You Can Now Grow and Possess Weed in New Mexico
But purchasing and selling cannabis for adult use will not be legal until at least 2022.
New Mexico’s adult residents can now legally possess, use and grow recreational cannabis starting Tuesday. As the law takes effect, each adult will be allowed to grow six plants or up to 12 in a household with more than one adult.
Under the Cannabis Regulation Act (CRA), legalization of personal use of cannabis comes months ahead of the complete formation of the legal industry that will eventually entail production and sales of recreational cannabis.
Purchasing and selling cannabis for adult use will not be legal until at least April 1, 2022.
Mind the gap
The gap between illicit sales and legal use is one of many unresolved issues in the state’s still-developing recreational cannabis industry.
Some legalization advocates say those who are eager for legal marijuana sales will turn to black markets in the meantime.
“We know that people are currently obtaining and using illegal cannabis, and that will continue for 10 months,” said Emily Kaltenbach, a state director of the Drug Policy Alliance (DPA).
More to be resolved: equity
One nagging question is how the new law will help create equity, as lawmakers who backed it including Gov. Lujan Grisham, said it was intended to do.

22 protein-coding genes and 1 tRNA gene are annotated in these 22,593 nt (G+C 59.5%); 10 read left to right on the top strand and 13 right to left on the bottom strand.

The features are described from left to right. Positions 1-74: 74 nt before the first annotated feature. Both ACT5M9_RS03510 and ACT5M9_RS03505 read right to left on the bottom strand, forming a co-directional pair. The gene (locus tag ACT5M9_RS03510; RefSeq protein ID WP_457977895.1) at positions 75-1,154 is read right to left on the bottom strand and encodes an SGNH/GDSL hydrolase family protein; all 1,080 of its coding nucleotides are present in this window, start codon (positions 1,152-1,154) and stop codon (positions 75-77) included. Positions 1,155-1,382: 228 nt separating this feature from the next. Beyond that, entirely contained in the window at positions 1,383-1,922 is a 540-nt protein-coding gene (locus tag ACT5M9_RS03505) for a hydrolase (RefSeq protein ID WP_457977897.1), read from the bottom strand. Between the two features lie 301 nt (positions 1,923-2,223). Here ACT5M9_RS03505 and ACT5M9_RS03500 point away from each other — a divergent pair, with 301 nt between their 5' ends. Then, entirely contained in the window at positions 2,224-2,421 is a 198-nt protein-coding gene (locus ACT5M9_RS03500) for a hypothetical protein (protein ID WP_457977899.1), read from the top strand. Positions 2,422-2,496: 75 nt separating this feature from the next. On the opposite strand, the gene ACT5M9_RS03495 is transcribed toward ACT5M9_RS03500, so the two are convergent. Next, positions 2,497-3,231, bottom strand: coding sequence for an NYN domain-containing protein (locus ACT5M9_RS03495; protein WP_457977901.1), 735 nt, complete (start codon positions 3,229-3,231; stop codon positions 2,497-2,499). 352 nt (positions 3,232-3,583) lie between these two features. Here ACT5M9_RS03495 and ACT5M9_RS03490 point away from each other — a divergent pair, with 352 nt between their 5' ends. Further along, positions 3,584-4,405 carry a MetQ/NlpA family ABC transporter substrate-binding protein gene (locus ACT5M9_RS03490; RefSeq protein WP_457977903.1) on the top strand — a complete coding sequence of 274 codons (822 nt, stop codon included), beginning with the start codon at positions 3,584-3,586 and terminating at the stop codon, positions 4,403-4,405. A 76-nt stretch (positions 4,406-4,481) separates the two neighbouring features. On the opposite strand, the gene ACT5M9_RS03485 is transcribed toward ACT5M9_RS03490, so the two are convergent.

While legalization has long been promoted as a way to diversify New Mexico’s economy, create jobs, encourage homegrown entrepreneurship and decriminalize possession of a plant that has resulted in the targeting of people of color, some worry the state's program is not on track to accomplish those goals.
Being able to possess and cultivate cannabis is a welcome step, Kaltenbach said, but there is still work to be done.
“We still have our work cut out for us to fully repair the damage that has been done as a result of prohibition, and that means advocating for equity and diversity in the new industry and coming back during the 2022 budget session to ensure funds are made available for critical reinvestment in the communities that have been most harmed,” she added.
One possible solution, Kaltenbach suggested, is for municipalities to develop their own funds to help local low-income residents and people of color get started in the business as a way of leveling the playing field with larger, more established operators.
Other advocates agree
Henry Jake Foreman, program director at the Albuquerque-based nonprofit New Mexico Community Capital, which works to help Native American entrepreneurs, pointed out that the new law offers no financial aid to Native New Mexicans, including farmers who could profit from the venture.
While working to raise funds and develop support systems to help Native farmers get started, Foreman – who is Native American – said his biggest concern is “we are going to see a lot of out-of-state people come into this space as well, and that’s a worry.”